Here's the catch: if you want to work for us for pay, you have to be a trained journalist. Training can mean any number of things, but at base you have to have at least a couple of published hard news articles that you can show us. We need your resume and at least the two clips. So get that stuff together and email them to my attention at info [at] openmediaboston [dot] org if you're interested to work with us. Put REPORTER CANDIDATE in the subject line to be sure I notice it amid all the spam emails we get at that address.
And make no mistake, if you want to work for OMB as a paid reporter, you have to know what you're doing. We know $50 isn't much money. So we're looking for people that can crank out news content fast. People that don't mind having their work edited, but whose work doesn't need much editing. Because they know what they're doing. Which is, like, a virtuous circle. We want people who can take an assignment - or offer one of their own - go out in the field, cover something, go home, do follow-up work, write up a story, and submit it.
Bang, bang, bang, bang. A couple hours in the field. A few hours additional work. A brief edit. Done. We publish it, and move on to the next story.
If you're someone who can take a nice photo to go with your article, even better. If you're a trained audio person or videographer and can cut a short audio or video news piece in the same time frame as a text reporter, even better.
If you're a journalism student, or interested amateur, and you're not fully trained, we are willing to accept a small number of interns at any given time. However, since interns usually need training and we're a small operation, we can't handle more than two or three at once. Regardless, if you're interested in an internship, just email me your resume and any clips you have to the same email address above - and put INTERNSHIP CANDIDATE in the subject line. We've happily worked with a number of accredited educational institutions in the past; so it's totally fine (and, in fact, encouraged) if you want to fulfill internship requirements at your college by working with us. We'll also consider high school interns. But based on our past experience, high school interns need to be like super focused and organized to work with us. Just fyi on that one.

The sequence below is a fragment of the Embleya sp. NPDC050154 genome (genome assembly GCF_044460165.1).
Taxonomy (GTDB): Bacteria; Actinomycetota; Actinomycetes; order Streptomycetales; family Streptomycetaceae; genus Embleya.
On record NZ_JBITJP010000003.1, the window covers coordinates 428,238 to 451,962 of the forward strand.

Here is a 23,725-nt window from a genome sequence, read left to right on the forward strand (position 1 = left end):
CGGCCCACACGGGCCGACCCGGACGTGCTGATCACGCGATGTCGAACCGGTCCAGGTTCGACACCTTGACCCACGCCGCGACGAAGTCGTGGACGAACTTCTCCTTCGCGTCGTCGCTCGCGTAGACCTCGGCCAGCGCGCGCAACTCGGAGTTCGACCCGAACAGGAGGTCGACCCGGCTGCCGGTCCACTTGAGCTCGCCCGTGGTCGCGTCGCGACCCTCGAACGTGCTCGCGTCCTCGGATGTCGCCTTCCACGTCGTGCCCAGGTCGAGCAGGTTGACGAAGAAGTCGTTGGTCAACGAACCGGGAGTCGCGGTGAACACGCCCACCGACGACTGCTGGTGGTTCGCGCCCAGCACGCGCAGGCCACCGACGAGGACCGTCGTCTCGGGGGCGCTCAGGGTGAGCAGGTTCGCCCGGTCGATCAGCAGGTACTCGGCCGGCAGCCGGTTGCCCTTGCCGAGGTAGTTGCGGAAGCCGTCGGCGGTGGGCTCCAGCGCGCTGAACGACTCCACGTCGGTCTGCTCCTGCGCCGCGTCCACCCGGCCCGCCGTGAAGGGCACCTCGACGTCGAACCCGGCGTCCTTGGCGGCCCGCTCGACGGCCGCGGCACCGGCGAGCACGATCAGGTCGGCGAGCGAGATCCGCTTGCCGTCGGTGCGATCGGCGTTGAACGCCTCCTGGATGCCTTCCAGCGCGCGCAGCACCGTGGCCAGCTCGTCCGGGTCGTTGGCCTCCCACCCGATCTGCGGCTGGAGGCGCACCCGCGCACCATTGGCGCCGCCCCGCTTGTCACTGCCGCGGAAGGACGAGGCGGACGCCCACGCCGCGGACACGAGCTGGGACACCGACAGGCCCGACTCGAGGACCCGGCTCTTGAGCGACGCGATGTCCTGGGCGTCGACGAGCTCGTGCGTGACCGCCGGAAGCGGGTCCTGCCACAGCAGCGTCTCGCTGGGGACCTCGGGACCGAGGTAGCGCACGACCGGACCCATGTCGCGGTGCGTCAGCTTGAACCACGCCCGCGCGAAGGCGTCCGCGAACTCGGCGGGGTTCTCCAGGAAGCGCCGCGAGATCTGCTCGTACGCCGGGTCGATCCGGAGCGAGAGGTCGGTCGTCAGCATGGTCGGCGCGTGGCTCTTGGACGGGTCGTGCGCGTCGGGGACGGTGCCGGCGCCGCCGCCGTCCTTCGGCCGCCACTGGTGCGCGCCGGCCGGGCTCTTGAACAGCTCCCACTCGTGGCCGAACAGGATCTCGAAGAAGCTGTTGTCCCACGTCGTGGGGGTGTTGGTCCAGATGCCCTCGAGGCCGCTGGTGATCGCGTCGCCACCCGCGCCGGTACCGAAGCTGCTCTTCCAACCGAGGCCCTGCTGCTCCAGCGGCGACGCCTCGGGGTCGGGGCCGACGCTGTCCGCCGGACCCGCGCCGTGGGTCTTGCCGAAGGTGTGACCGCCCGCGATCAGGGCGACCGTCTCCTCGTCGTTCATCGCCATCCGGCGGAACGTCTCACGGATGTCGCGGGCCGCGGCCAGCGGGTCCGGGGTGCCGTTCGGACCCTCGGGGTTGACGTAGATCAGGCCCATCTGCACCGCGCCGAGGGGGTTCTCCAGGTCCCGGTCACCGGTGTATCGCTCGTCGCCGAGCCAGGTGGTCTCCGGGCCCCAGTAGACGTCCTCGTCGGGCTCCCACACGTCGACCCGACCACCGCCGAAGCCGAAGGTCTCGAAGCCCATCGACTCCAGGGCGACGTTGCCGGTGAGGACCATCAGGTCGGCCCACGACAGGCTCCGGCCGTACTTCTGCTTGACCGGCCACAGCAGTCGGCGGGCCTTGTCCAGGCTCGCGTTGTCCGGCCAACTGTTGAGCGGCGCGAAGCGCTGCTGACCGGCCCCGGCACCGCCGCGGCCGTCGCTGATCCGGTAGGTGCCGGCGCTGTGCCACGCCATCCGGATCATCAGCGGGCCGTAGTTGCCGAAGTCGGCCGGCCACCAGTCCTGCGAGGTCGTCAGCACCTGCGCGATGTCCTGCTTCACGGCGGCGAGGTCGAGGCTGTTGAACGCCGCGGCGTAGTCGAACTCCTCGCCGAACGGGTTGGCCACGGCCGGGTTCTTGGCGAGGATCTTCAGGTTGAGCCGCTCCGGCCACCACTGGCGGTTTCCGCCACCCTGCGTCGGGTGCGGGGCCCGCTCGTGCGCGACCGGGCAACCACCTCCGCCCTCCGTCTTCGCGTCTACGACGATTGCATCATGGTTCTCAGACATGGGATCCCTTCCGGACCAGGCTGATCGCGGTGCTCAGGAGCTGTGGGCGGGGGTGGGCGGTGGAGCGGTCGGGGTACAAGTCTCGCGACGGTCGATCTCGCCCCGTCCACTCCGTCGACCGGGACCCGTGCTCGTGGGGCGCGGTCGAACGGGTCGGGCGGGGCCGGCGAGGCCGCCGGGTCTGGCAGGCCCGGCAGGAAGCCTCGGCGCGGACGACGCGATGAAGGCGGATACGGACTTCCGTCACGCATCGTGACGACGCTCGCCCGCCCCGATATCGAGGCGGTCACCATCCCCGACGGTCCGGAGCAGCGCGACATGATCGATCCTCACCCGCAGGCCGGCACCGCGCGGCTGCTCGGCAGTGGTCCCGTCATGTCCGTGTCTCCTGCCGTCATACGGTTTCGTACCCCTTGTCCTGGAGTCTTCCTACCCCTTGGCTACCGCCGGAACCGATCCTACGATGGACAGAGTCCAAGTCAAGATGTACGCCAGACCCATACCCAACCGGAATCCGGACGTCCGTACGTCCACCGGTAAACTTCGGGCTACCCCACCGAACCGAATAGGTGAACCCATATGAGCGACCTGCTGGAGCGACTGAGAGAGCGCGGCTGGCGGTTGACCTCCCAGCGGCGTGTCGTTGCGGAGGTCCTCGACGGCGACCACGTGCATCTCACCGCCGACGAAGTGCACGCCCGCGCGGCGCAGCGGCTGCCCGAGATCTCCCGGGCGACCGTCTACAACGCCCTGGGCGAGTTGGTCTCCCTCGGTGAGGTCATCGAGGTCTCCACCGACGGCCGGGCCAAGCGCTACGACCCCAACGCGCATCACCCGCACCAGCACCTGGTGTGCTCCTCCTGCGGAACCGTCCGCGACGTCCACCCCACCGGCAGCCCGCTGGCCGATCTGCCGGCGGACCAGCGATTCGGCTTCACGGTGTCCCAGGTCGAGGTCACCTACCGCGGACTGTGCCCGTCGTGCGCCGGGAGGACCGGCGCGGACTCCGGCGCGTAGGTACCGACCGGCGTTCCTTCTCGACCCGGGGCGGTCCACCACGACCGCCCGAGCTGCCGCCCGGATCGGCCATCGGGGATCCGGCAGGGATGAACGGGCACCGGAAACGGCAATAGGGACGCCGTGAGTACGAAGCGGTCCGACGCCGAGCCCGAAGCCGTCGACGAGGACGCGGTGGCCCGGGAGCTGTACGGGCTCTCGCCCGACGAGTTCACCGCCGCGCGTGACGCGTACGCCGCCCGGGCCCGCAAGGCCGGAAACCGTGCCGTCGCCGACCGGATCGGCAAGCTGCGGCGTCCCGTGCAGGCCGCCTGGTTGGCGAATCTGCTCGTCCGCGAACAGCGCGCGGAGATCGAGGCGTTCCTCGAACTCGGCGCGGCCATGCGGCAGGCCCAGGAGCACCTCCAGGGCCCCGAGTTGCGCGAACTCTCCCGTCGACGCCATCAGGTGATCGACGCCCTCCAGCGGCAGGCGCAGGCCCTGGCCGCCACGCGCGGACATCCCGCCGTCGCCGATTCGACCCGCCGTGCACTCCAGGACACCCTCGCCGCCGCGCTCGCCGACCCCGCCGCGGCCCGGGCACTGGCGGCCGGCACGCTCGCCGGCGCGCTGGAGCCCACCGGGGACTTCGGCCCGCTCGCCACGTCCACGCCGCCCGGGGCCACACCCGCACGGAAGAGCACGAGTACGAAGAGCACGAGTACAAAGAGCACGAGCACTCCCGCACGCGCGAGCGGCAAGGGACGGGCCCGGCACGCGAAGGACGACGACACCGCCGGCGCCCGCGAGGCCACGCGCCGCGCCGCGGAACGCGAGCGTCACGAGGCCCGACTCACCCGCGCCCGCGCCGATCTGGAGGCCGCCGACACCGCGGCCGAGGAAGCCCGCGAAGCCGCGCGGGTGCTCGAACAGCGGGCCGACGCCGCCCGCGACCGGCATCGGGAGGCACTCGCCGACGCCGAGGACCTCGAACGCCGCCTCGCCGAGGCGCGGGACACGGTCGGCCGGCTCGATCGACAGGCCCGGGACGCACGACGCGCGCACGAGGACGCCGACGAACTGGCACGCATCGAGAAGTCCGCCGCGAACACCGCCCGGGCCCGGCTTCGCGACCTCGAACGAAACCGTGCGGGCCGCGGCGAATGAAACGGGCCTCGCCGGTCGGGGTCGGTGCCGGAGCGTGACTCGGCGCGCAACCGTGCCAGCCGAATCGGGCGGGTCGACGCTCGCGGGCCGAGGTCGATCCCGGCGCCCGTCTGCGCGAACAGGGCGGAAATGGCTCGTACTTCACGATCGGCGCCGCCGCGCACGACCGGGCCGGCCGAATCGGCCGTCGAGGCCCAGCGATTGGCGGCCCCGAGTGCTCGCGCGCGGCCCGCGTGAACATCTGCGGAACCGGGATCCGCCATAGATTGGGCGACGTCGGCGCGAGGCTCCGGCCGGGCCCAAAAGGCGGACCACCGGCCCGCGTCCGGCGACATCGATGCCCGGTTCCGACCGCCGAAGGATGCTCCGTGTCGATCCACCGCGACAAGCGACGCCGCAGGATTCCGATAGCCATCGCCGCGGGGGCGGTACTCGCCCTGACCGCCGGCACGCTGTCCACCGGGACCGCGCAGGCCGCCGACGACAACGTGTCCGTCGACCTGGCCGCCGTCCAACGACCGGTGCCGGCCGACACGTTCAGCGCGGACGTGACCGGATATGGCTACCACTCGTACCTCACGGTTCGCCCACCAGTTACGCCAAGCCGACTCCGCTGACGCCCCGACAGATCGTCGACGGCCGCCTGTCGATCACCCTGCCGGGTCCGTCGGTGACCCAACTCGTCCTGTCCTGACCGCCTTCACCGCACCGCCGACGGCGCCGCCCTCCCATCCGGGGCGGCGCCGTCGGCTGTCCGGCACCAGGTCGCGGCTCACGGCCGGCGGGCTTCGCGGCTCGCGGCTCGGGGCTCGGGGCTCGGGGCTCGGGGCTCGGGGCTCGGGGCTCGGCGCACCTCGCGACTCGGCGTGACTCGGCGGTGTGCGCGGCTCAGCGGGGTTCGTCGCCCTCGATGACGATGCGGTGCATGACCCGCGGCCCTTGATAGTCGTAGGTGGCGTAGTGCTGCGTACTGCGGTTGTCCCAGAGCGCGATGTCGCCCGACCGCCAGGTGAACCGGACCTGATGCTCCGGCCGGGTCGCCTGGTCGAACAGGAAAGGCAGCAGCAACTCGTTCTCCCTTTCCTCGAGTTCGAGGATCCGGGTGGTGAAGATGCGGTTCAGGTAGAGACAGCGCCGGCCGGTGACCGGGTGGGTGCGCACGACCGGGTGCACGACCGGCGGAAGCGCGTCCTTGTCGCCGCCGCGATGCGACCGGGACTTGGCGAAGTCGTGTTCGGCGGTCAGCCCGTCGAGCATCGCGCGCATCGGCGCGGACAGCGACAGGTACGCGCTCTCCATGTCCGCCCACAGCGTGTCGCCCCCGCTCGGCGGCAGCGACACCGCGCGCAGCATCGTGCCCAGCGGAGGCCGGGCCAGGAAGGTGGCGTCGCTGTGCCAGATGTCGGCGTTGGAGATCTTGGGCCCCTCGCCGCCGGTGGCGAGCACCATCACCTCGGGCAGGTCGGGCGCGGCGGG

That's it. I hope we'll get some talented new folks come forward to work with us. And naturally, past OMB news reporters are welcome to participate in this new initiative.
And remember, the more content we publish the bigger our audience. And the bigger the audience, the more money we can raise. And the more money we can raise, the more we can pay our reporters. We're not aiming to stop with two news articles at 50 bucks each every week. Our goal has always been to pay a living wage to as many people as possible. Including me (d'oh!).
Jason Pramas is Editor/Publisher of Open Media Boston ... and an MFA Visual Arts candidate ... and an adjunct professor ... he'd kind of like a vacation sometime soon ...